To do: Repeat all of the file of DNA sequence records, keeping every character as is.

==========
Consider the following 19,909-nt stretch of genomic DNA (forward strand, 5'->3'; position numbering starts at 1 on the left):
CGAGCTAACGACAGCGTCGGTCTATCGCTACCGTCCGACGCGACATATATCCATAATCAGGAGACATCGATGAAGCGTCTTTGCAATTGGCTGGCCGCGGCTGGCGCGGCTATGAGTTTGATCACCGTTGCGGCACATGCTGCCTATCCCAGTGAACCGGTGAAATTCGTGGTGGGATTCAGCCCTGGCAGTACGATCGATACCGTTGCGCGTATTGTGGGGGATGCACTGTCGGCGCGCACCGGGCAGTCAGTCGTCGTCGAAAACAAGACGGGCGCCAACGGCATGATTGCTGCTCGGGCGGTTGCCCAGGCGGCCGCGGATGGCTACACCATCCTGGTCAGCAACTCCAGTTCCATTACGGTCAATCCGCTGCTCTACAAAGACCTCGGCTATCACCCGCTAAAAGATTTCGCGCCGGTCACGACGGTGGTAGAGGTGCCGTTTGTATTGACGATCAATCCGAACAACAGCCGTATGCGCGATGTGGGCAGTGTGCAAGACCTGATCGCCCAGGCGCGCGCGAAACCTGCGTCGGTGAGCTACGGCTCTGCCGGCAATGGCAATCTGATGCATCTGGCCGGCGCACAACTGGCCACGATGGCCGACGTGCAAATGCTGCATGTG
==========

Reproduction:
Consider the following 19,909-nt stretch of genomic DNA (forward strand, 5'->3'; position numbering starts at 1 on the left):
CGAGCTAACGACAGCGTCGGTCTATCGCTACCGTCCGACGCGACATATATCCATAATCAGGAGACATCGATGAAGCGTCTTTGCAATTGGCTGGCCGCGGCTGGCGCGGCTATGAGTTTGATCACCGTTGCGGCACATGCTGCCTATCCCAGTGAACCGGTGAAATTCGTGGTGGGATTCAGCCCTGGCAGTACGATCGATACCGTTGCGCGTATTGTGGGGGATGCACTGTCGGCGCGCACCGGGCAGTCAGTCGTCGTCGAAAACAAGACGGGCGCCAACGGCATGATTGCTGCTCGGGCGGTTGCCCAGGCGGCCGCGGATGGCTACACCATCCTGGTCAGCAACTCCAGTTCCATTACGGTCAATCCGCTGCTCTACAAAGACCTCGGCTATCACCCGCTAAAAGATTTCGCGCCGGTCACGACGGTGGTAGAGGTGCCGTTTGTATTGACGATCAATCCGAACAACAGCCGTATGCGCGATGTGGGCAGTGTGCAAGACCTGATCGCCCAGGCGCGCGCGAAACCTGCGTCGGTGAGCTACGGCTCTGCCGGCAATGGCAATCTGATGCATCTGGCCGGCGCACAACTGGCCACGATGGCCGACGTGCAAATGCTGCATGTG